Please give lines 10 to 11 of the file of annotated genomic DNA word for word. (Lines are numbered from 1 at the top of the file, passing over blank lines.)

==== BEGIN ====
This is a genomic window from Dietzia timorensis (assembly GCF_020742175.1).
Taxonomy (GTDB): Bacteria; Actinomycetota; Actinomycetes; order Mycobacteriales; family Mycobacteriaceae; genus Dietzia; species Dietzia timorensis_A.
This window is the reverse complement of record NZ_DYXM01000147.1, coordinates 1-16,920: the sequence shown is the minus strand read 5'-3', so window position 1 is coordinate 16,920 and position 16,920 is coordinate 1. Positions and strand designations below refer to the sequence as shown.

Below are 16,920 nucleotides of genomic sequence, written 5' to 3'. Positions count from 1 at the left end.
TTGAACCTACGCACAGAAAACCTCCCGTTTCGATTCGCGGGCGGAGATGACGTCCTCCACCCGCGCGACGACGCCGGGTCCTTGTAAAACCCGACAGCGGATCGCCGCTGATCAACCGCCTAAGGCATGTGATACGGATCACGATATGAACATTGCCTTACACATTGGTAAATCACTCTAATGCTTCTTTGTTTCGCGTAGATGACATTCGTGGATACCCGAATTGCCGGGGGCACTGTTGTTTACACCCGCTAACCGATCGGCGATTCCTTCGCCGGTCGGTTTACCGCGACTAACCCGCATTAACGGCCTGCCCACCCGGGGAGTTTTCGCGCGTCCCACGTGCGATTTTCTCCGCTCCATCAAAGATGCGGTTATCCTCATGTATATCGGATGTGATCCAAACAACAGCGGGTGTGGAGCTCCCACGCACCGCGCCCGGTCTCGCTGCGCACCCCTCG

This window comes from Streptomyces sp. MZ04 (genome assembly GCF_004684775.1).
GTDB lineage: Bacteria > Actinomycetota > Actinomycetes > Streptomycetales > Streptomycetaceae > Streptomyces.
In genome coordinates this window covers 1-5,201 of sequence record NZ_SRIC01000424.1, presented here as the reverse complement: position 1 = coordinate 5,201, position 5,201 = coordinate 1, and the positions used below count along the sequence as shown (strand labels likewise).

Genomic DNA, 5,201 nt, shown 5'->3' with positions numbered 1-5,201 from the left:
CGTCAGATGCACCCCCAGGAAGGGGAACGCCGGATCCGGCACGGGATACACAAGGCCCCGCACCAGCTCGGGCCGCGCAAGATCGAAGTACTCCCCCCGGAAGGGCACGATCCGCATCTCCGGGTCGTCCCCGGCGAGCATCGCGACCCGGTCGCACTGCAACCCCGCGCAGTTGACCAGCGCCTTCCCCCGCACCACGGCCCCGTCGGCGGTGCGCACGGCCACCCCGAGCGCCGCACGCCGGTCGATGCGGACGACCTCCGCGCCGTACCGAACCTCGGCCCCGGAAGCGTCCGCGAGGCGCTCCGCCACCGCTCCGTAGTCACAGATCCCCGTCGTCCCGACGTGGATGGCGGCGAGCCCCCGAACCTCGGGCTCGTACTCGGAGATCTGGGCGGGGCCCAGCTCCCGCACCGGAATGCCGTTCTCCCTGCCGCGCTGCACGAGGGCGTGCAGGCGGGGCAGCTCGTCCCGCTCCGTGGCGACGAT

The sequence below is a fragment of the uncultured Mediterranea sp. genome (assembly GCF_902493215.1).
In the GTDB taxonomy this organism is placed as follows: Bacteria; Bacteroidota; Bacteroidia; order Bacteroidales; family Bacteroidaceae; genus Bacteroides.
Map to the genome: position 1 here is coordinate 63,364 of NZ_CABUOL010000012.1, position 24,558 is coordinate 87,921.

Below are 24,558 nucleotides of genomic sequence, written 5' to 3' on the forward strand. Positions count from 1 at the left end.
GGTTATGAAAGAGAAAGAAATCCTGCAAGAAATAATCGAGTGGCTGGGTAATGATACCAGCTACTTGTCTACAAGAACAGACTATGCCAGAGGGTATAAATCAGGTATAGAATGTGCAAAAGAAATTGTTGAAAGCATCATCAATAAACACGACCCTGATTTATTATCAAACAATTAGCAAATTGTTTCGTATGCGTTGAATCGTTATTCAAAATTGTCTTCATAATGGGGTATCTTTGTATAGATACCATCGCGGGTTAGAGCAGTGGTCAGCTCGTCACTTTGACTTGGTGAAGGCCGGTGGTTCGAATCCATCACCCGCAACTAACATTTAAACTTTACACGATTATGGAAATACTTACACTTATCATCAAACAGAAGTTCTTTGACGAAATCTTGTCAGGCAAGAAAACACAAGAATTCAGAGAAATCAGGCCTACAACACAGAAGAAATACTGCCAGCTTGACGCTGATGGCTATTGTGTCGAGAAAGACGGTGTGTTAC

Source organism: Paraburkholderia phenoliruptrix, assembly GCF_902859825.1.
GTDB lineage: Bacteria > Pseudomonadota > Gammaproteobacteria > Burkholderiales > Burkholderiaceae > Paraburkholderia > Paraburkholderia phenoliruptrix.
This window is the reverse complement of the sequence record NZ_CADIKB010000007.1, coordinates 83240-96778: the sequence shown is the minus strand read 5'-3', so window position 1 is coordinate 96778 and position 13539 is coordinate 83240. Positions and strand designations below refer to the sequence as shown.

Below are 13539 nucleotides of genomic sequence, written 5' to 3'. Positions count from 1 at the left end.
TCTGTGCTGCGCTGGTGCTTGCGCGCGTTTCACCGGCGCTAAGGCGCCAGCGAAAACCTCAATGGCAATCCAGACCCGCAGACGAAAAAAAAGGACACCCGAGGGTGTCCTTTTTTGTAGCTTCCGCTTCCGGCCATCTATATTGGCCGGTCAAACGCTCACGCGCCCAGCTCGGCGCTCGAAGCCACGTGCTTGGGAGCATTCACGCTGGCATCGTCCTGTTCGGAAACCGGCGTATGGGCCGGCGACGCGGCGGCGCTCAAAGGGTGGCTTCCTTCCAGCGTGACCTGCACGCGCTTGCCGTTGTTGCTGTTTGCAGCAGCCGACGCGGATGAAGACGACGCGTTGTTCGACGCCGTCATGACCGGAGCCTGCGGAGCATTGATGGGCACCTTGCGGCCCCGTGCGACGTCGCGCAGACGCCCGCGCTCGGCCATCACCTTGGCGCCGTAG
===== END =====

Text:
CGTCAGATGCACCCCCAGGAAGGGGAACGCCGGATCCGGCACGGGATACACAAGGCCCCGCACCAGCTCGGGCCGCGCAAGATCGAAGTACTCCCCCCGGAAGGGCACGATCCGCATCTCCGGGTCGTCCCCGGCGAGCATCGCGACCCGGTCGCACTGCAACCCCGCGCAGTTGACCAGCGCCTTCCCCCGCACCACGGCCCCGTCGGCGGTGCGCACGGCCACCCCGAGCGCCGCACGCCGGTCGATGCGGACGACCTCCGCGCCGTACCGAACCTCGGCCCCGGAAGCGTCCGCGAGGCGCTCCGCCACCGCTCCGTAGTCACAGATCCCCGTCGTCCCGACGTGGATGGCGGCGAGCCCCCGAACCTCGGGCTCGTACTCGGAGATCTGGGCGGGGCCCAGCTCCCGCACCGGAATGCCGTTCTCCCTGCCGCGCTGCACGAGGGCGTGCAGGCGGGGCAGCTCGTCCCGCTCCGTGGCGACGAT

The sequence below is a fragment of the uncultured Mediterranea sp. genome (assembly GCF_902493215.1).